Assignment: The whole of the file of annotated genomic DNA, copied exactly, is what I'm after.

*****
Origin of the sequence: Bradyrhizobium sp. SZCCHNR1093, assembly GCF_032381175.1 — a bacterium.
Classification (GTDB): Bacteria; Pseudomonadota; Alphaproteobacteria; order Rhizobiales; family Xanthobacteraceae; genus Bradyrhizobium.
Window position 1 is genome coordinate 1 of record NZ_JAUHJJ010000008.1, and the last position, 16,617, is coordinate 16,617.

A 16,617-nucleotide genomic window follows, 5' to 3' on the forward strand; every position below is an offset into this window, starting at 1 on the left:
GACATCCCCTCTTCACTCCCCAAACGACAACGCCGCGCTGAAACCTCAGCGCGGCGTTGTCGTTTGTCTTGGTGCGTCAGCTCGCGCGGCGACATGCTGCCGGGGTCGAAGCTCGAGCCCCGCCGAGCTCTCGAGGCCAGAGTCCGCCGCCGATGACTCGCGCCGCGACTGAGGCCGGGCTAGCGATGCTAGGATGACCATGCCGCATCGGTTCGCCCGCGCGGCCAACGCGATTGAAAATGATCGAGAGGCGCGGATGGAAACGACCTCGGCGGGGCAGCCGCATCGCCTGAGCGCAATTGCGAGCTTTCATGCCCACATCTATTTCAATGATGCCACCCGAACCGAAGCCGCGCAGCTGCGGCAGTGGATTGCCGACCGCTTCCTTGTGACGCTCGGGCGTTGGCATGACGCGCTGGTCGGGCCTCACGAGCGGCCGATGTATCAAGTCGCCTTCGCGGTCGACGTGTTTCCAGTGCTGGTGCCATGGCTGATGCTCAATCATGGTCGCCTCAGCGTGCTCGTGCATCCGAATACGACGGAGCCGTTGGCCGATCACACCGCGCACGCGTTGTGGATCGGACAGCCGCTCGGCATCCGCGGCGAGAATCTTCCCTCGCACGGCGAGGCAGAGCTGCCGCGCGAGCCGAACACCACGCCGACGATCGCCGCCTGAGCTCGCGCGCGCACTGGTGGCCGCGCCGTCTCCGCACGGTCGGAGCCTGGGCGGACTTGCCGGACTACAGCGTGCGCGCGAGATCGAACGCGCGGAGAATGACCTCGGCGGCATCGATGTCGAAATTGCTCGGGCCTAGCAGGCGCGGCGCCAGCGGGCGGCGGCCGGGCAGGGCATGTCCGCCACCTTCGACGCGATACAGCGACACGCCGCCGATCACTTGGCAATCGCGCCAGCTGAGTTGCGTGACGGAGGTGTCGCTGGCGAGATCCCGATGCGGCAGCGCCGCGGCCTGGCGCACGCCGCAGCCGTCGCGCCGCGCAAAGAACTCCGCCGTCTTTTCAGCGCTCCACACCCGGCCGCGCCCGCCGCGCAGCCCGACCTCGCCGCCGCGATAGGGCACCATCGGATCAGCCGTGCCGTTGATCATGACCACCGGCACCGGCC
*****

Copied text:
Origin of the sequence: Bradyrhizobium sp. SZCCHNR1093, assembly GCF_032381175.1 — a bacterium.
Classification (GTDB): Bacteria; Pseudomonadota; Alphaproteobacteria; order Rhizobiales; family Xanthobacteraceae; genus Bradyrhizobium.
Window position 1 is genome coordinate 1 of record NZ_JAUHJJ010000008.1, and the last position, 16,617, is coordinate 16,617.

A 16,617-nucleotide genomic window follows, 5' to 3' on the forward strand; every position below is an offset into this window, starting at 1 on the left:
GACATCCCCTCTTCACTCCCCAAACGACAACGCCGCGCTGAAACCTCAGCGCGGCGTTGTCGTTTGTCTTGGTGCGTCAGCTCGCGCGGCGACATGCTGCCGGGGTCGAAGCTCGAGCCCCGCCGAGCTCTCGAGGCCAGAGTCCGCCGCCGATGACTCGCGCCGCGACTGAGGCCGGGCTAGCGATGCTAGGATGACCATGCCGCATCGGTTCGCCCGCGCGGCCAACGCGATTGAAAATGATCGAGAGGCGCGGATGGAAACGACCTCGGCGGGGCAGCCGCATCGCCTGAGCGCAATTGCGAGCTTTCATGCCCACATCTATTTCAATGATGCCACCCGAACCGAAGCCGCGCAGCTGCGGCAGTGGATTGCCGACCGCTTCCTTGTGACGCTCGGGCGTTGGCATGACGCGCTGGTCGGGCCTCACGAGCGGCCGATGTATCAAGTCGCCTTCGCGGTCGACGTGTTTCCAGTGCTGGTGCCATGGCTGATGCTCAATCATGGTCGCCTCAGCGTGCTCGTGCATCCGAATACGACGGAGCCGTTGGCCGATCACACCGCGCACGCGTTGTGGATCGGACAGCCGCTCGGCATCCGCGGCGAGAATCTTCCCTCGCACGGCGAGGCAGAGCTGCCGCGCGAGCCGAACACCACGCCGACGATCGCCGCCTGAGCTCGCGCGCGCACTGGTGGCCGCGCCGTCTCCGCACGGTCGGAGCCTGGGCGGACTTGCCGGACTACAGCGTGCGCGCGAGATCGAACGCGCGGAGAATGACCTCGGCGGCATCGATGTCGAAATTGCTCGGGCCTAGCAGGCGCGGCGCCAGCGGGCGGCGGCCGGGCAGGGCATGTCCGCCACCTTCGACGCGATACAGCGACACGCCGCCGATCACTTGGCAATCGCGCCAGCTGAGTTGCGTGACGGAGGTGTCGCTGGCGAGATCCCGATGCGGCAGCGCCGCGGCCTGGCGCACGCCGCAGCCGTCGCGCCGCGCAAAGAACTCCGCCGTCTTTTCAGCGCTCCACACCCGGCCGCGCCCGCCGCGCAGCCCGACCTCGCCGCCGCGATAGGGCACCATCGGATCAGCCGTGCCGTTGATCATGACCACCGGCACCGGCC